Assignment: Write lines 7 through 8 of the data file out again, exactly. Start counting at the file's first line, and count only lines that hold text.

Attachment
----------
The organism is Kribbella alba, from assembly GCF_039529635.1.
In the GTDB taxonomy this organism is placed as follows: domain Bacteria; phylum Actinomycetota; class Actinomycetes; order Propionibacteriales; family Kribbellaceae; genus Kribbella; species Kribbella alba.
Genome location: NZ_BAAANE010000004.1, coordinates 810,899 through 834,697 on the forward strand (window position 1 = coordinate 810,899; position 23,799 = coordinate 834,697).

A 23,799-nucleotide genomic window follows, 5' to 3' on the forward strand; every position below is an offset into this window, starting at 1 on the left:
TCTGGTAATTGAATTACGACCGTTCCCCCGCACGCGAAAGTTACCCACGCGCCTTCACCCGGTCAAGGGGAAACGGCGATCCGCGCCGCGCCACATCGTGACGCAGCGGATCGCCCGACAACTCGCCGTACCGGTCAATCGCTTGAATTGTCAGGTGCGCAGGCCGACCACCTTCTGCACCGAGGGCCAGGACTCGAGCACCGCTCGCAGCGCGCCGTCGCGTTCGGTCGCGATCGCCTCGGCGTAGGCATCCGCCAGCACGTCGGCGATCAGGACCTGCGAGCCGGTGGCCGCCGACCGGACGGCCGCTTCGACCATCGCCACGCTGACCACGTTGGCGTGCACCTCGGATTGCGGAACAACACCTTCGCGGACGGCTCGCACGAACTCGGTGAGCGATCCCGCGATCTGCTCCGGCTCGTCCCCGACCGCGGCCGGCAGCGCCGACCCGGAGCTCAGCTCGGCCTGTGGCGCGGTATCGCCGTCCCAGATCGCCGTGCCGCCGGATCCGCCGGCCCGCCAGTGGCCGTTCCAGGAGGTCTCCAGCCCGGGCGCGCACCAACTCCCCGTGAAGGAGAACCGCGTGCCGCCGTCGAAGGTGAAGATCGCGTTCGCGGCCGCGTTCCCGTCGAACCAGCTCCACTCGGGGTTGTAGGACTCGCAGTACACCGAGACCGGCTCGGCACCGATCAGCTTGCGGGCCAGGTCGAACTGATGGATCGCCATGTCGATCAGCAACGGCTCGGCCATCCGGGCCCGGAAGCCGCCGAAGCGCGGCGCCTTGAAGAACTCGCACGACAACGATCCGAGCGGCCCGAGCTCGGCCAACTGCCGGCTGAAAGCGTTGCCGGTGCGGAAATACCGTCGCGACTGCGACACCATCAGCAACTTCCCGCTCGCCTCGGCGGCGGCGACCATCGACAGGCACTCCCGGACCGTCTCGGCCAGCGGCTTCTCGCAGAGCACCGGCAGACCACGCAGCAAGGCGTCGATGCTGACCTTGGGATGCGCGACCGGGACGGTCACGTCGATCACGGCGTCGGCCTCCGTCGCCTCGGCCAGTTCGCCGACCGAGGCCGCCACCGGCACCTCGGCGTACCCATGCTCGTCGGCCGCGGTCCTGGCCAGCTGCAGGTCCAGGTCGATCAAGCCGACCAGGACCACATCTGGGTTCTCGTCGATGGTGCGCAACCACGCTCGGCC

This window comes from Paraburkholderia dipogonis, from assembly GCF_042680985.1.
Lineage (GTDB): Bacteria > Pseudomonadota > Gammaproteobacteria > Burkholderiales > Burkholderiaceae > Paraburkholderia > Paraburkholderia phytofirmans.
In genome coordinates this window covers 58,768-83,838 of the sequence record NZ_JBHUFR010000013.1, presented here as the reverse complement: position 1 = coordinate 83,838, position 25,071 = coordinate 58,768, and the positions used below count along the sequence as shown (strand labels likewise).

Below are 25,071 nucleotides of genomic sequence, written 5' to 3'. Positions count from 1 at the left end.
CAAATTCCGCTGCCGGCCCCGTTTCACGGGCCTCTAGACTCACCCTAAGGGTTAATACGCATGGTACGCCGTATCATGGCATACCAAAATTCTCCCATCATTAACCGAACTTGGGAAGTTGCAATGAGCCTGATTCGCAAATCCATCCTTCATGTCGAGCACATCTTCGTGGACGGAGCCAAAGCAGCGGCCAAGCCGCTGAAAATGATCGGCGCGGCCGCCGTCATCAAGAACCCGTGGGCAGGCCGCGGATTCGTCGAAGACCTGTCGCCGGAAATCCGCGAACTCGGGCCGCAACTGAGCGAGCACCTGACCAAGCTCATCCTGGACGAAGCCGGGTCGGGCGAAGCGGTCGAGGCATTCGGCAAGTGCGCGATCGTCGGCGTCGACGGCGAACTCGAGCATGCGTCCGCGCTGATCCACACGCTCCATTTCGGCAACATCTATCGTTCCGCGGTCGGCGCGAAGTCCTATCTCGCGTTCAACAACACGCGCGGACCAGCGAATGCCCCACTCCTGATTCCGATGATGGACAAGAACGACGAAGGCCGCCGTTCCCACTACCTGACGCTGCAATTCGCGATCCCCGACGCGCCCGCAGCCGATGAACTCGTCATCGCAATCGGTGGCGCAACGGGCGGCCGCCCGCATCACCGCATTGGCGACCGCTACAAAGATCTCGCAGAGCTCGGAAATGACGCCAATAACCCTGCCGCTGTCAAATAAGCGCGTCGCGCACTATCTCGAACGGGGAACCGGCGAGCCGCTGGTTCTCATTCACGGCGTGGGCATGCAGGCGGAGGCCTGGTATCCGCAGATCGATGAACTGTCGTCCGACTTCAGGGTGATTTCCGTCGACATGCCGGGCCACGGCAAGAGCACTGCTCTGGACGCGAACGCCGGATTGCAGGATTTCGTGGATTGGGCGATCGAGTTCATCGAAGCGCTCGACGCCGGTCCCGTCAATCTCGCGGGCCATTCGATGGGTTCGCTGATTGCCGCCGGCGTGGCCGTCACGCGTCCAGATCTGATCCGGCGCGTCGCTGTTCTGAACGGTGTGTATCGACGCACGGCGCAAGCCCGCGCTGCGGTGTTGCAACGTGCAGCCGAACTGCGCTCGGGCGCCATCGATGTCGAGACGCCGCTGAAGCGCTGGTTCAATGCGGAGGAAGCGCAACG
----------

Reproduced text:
Lineage (GTDB): Bacteria > Pseudomonadota > Gammaproteobacteria > Burkholderiales > Burkholderiaceae > Paraburkholderia > Paraburkholderia phytofirmans.
In genome coordinates this window covers 58,768-83,838 of the sequence record NZ_JBHUFR010000013.1, presented here as the reverse complement: position 1 = coordinate 83,838, position 25,071 = coordinate 58,768, and the positions used below count along the sequence as shown (strand labels likewise).